Thursday, March 26, 2009

Vince at Rest


Timmy Hunt, plotting his next move, and Vince Renich in the waining days of the Old Anchorage.
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RENNICH, VINCENT F. "Vin Vin," 67, died Saturday at Shore Memorial Hospital. Born in Philadelphia, PA, he was an area resident for 46 years and local bartending legend at Gregory's Restaurant and Bar for 42 years.

He served in the Korean War in the First Calvary and was the recipient of the Bronze Star with Oak Leaf Clusters and two Purple Hearts. Mr. Rennich was a graduate of the school of hard knocks, loved to travel and had a zest for life. Lived each day as his last.

Survived by his wife, Donna Rennich; one son, Vincent and his wife, Lynn Rennich of Somers Point; one brother, David of Linwood; two grand children, Rachael and Jonathan Rennich of Somers Point.

A Mass of Christian Burrial will be held on Wednesday at 10:30 AM at St. Joseph's Church, Shore Road, Somers Point. Interment Seaside Cemetery, Palermo.

VINCE RENNIC - January 9, 1932 - December 18, 1999

Born in Philadelphia, Vince attended Catholic school in Germantown where the nun's discipline served him well when, as a teenager, he enlisted in the Army and was assigned to the 1st Calvary Division in Korea.

Few people knew he earned a Bronze Star with Oak Leaf Clusters for bravery in combat and two Purple Hearts before he returned home for Christmas, 1953. That's when his mother introduced him to their Main Line neighbor John McCann, the beer barron, who offered Vince a job at his Somers Point nightclub, Bay Shores.

Vince said he never considered being a bartender until McCann offered him the job.

"Where's Somers Point?" Vince asked McCann, who said, "Throw away the books, you're going to get a real education."

"And he was right," Vince said, "you wouldn't believe what I've learned behind the bar."

Driving into the Point around Easter, 1953, Vince helped clean up the place since it was a seasonal place, closed since the previous Labor Day weekend, and started out as a bar back for $10 a day, plus tips, which he said went a long way when beers were 10 cents and mixed drinks a quarter.

Living above the club in a room with a view of the bay, Vince worked nights during the Bay Shores halcyon days, and often recalled the bands who played there at the time - MacNamaara's Band, Rocco & the Saints, which included Frankie Avalon and Bobby Rydell, and Mike Pedicin, Sr., who played Vince's favorite song, "On the Way to Cape May."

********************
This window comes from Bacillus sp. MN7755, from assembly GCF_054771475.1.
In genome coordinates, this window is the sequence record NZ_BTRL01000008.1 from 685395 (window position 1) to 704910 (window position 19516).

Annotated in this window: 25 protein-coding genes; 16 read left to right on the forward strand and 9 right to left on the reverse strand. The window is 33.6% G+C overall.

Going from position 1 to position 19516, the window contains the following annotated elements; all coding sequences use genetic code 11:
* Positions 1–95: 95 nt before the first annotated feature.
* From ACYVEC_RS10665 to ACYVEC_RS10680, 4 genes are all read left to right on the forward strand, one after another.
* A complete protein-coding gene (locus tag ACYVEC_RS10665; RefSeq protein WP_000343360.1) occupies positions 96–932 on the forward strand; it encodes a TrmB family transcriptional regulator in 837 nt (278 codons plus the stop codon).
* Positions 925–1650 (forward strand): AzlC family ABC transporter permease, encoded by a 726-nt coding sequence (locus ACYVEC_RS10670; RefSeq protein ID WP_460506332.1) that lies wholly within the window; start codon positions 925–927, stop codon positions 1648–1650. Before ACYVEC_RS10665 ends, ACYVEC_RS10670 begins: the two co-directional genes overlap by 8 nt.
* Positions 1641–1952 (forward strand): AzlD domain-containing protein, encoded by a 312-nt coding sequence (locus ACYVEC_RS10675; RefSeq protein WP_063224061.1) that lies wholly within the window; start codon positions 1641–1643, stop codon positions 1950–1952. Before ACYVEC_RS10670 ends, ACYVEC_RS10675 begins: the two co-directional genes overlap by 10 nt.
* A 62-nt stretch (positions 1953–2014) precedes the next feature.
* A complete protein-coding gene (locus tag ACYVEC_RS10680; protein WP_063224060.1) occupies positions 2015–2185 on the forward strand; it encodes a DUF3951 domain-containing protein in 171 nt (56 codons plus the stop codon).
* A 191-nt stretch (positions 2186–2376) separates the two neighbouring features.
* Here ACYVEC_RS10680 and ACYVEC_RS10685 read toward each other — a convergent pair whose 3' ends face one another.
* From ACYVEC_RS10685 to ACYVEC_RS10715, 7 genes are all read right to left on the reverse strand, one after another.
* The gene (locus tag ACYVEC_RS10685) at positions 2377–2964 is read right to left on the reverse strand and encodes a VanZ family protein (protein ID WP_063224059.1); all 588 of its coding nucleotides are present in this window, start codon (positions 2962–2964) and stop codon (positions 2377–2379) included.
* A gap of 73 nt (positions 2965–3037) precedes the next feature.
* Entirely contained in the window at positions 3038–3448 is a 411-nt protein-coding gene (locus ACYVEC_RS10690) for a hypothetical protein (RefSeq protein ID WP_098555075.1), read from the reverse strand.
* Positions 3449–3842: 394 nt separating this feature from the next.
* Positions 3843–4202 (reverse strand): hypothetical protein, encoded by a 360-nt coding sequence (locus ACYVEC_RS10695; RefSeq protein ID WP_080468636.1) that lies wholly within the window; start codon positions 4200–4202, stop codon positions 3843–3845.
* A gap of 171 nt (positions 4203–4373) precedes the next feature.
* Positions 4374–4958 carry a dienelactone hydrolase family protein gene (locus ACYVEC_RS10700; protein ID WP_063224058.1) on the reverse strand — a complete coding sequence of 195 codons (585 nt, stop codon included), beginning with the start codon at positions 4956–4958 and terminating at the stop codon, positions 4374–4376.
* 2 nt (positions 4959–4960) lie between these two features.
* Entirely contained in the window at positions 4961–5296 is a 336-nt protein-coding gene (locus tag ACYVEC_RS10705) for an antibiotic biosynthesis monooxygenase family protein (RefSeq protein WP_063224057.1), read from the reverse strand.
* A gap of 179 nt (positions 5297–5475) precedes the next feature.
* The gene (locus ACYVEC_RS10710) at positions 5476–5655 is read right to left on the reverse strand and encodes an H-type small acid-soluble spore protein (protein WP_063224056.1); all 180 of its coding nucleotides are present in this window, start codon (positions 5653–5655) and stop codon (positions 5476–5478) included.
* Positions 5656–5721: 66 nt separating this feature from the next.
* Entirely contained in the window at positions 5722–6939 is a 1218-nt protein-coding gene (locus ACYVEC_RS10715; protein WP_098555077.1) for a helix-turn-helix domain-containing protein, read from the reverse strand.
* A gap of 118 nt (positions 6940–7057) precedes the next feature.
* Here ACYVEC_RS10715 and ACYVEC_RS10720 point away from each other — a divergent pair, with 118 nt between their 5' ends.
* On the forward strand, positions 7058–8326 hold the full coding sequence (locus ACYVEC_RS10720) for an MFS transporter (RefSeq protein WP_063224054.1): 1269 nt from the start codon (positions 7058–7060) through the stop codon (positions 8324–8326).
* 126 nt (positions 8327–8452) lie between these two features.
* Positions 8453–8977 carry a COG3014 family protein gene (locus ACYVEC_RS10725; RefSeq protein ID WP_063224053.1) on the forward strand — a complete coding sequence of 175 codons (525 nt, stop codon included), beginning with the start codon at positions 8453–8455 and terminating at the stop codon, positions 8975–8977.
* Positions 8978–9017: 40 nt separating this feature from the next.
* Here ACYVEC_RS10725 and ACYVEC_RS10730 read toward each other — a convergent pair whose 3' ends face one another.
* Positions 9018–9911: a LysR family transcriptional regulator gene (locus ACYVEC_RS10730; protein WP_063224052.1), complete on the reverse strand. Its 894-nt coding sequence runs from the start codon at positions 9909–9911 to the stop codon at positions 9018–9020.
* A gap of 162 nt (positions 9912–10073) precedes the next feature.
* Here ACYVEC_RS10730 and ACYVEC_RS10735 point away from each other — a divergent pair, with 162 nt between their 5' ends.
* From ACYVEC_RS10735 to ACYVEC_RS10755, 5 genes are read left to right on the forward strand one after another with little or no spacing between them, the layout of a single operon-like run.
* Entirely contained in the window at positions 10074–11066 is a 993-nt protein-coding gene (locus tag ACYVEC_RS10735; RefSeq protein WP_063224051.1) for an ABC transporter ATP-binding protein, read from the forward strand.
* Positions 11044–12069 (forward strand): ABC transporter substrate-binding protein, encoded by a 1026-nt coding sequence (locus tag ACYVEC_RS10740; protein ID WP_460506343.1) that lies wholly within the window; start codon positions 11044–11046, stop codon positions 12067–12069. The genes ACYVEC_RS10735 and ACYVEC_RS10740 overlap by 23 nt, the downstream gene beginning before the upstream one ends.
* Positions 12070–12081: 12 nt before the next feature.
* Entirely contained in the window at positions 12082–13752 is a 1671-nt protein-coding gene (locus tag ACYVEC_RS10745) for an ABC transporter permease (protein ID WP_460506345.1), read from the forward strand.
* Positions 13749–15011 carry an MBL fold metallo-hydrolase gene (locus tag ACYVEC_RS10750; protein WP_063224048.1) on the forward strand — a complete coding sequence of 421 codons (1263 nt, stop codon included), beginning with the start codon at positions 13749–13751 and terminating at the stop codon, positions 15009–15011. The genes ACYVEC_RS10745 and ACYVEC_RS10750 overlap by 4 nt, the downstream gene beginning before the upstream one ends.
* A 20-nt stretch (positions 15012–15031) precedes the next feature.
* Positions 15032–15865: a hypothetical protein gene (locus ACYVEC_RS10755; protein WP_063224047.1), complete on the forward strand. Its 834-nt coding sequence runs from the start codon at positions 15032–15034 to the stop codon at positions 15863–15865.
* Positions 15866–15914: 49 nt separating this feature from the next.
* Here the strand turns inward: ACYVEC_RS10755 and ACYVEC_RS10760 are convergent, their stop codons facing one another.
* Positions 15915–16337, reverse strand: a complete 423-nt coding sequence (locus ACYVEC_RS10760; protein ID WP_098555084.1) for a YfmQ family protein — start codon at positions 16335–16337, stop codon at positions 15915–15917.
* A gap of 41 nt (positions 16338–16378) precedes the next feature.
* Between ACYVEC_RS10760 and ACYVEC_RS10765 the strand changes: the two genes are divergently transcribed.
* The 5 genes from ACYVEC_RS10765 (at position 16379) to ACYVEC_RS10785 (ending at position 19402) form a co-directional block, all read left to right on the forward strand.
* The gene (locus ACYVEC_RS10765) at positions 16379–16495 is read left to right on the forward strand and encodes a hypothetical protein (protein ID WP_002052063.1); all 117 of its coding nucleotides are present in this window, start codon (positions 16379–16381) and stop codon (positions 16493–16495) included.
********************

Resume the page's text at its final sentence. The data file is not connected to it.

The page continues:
When Bay Shores closed in the fall, Vince, like many of the other bartenders and waitresses at the shore, went to Florida to work the hotel bars and restaurants there. In Florida Vince hung out at the Gulf Stream Race Track and the Hollywood Florida, Elks Club.

After marrying "Dot," and with a son on the way, Vince stayed in Somers Point one winter, working first at Steel's Ship Bar across the street from Bay Shores, and then started working steady at the bar of Gregory's Hotel on Shore Road.

Gregory's was still renting rooms upstairs at the time, and "Pop" Gregory was still around, cooking snapper soup and scrambled egges in the kitchen, and shucking clams was part of the bartending job.

Vince Rennich was a bartender at Gregory's during the Classic Era, working behind the same bar with his brother, Dave Lefko, and other legendary bartenders - George McGonigle, Charlie Carney and Ed Margum.

The seasons flowed into years, decades came and went, prices increased and styles changed, but Vince remained pretty much the same behind the bar at Gregory's. Vince met and made many friends over the years, many of whom stopped by to see him as soon as they got to town.

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